If you hold a rally and no one comes, does it make a sound?

As I reported two days ago, the U.S. Supreme Court just ruled to maintain the National Childhood Vaccine Injury Act (NCVIA), in a 6-2 decision. And as predicted, the anti-vaxxers are not too happy about it. So what was their great plan?

Last night, my friend Michael De Dora, Executive Director of the NYC Branch of the Center For Inquiry, relayed a link to me via Dr. David Gorski on Facebook. This link. It seems that the co-editors of the recently released anti-vax polemic “Vaccine Epidemic” tried to organize a last minute rally today in NYC to protest the Supreme Court decision…and Bill Gates for completely unrelated reasons. This follows a book launch party they held at NYU, which I attended and have begun a 4-part series reporting about over at the Vaccine Times.

Now I was unable to attend this rally, but from what I can tell from the announcement linked to above, the theme of the event was the exact same as the NYU event:

If you can’t join us in NYC tomorrow, buy a few copies of Vaccine Epidemic and commit to loaning them or giving them to people who will read them. You can always donate a couple to your local library.

There is no “standing still.” Either we move forward, or we fall behind.

It is a formidable act of advocacy to put copies of Vaccine Epidemic in people’s hands. Knowledge is powerful. To open your eyes is to find your voice. And at just $14 each, it won’t break the bank.

Which I guess is understandable since, given that the Supreme Court has already ruled on the subject, what else could they have possibly hoped to accomplish with this rally other than use it as an opportunity to move merchandise?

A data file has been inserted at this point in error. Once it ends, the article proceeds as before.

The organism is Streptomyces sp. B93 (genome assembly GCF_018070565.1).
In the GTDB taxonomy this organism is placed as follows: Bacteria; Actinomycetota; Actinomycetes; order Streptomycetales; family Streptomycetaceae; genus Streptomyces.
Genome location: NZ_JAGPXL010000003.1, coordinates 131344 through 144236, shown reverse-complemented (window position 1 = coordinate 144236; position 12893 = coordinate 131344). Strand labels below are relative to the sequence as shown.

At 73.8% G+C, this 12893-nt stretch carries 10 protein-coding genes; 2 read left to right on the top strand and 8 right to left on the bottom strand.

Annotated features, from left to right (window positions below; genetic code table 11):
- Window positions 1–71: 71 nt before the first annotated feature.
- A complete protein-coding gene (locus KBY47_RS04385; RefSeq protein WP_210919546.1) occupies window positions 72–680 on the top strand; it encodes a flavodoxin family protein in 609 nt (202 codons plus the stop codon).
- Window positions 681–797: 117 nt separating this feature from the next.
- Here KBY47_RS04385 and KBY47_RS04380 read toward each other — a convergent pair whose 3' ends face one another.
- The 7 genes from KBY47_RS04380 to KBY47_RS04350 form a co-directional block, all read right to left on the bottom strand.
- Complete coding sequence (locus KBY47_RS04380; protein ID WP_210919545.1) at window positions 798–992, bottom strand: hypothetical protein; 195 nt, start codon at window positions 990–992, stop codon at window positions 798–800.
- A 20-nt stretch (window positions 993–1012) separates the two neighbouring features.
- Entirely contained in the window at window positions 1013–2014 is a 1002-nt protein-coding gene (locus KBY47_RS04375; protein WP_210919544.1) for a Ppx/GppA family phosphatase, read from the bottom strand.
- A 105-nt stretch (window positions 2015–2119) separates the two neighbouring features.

Of course, it didn’t quite work out that way it seems. Numbers are a funny thing. For instance, in that announcement for the rally, they proudly boast about their 300 attendees at the NYU event. And what’s so funny about that is that five days before that event, the Center For Inquiry and the NYC Skeptics held a Darwin Day event in the very same auditorium, Tishman Auditorium. On that day, I’d asked Michael De Dora what the full capacity of that room was, and he told me 450. which is confirmed on their website.  And indeed, I noticed when attending the “Vaccine Epidemic” book launch that, unlike the Darwin Day event, the anti-vaxxers failed to fill the room to capacity.

But that’s nothing compared to what happened with today’s rally from what I hear. Apparently, their big last minute rally turned up a whopping 18 protesters, which fell slightly short of their predicted turn-out of tens of thousands. Oops.

[UPDATE 2/26/11 – Age of Autism finally posted an entry on the rally. Notice they never mention the size of the turn-out and the only about 10 or 11 people can be seen in their photo. Draw your own conclusions]

 

And on an unrelated note, happy second birthday to my nephew!

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2 Responses to If you hold a rally and no one comes, does it make a sound?

  1. If all 18 protesters were children, then Wakefield could do another fraudulent study, with enough kids left over to draw blood at a birthday party.

  2. reasonablehank says:

    Gathering to flog a product. That was my first thought as well. Pity the product is a dead horse.

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